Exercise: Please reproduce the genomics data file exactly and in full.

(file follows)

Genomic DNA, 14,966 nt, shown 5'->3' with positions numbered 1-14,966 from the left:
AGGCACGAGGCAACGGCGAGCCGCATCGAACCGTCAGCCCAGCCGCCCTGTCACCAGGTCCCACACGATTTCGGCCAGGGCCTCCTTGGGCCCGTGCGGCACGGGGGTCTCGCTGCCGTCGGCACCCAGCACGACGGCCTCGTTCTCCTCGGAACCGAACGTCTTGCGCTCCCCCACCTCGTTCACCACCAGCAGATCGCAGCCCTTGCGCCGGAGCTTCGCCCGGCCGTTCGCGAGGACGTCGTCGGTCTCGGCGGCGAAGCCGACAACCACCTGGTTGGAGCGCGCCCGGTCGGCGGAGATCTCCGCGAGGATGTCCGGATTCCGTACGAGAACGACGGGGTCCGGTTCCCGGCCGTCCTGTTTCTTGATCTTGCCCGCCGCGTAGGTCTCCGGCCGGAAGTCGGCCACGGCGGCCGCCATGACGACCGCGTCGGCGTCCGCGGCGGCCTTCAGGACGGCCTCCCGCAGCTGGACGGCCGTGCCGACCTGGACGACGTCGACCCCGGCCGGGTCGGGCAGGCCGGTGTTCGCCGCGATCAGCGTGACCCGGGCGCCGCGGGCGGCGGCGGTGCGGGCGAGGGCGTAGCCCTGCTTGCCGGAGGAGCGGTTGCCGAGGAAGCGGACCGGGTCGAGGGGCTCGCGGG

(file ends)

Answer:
Genomic DNA, 14,966 nt, shown 5'->3' with positions numbered 1-14,966 from the left:
AGGCACGAGGCAACGGCGAGCCGCATCGAACCGTCAGCCCAGCCGCCCTGTCACCAGGTCCCACACGATTTCGGCCAGGGCCTCCTTGGGCCCGTGCGGCACGGGGGTCTCGCTGCCGTCGGCACCCAGCACGACGGCCTCGTTCTCCTCGGAACCGAACGTCTTGCGCTCCCCCACCTCGTTCACCACCAGCAGATCGCAGCCCTTGCGCCGGAGCTTCGCCCGGCCGTTCGCGAGGACGTCGTCGGTCTCGGCGGCGAAGCCGACAACCACCTGGTTGGAGCGCGCCCGGTCGGCGGAGATCTCCGCGAGGATGTCCGGATTCCGTACGAGAACGACGGGGTCCGGTTCCCGGCCGTCCTGTTTCTTGATCTTGCCCGCCGCGTAGGTCTCCGGCCGGAAGTCGGCCACGGCGGCCGCCATGACGACCGCGTCGGCGTCCGCGGCGGCCTTCAGGACGGCCTCCCGCAGCTGGACGGCCGTGCCGACCTGGACGACGTCGACCCCGGCCGGGTCGGGCAGGCCGGTGTTCGCCGCGATCAGCGTGACCCGGGCGCCGCGGGCGGCGGCGGTGCGGGCGAGGGCGTAGCCCTGCTTGCCGGAGGAGCGGTTGCCGAGGAAGCGGACCGGGTCGAGGGGCTCGCGGG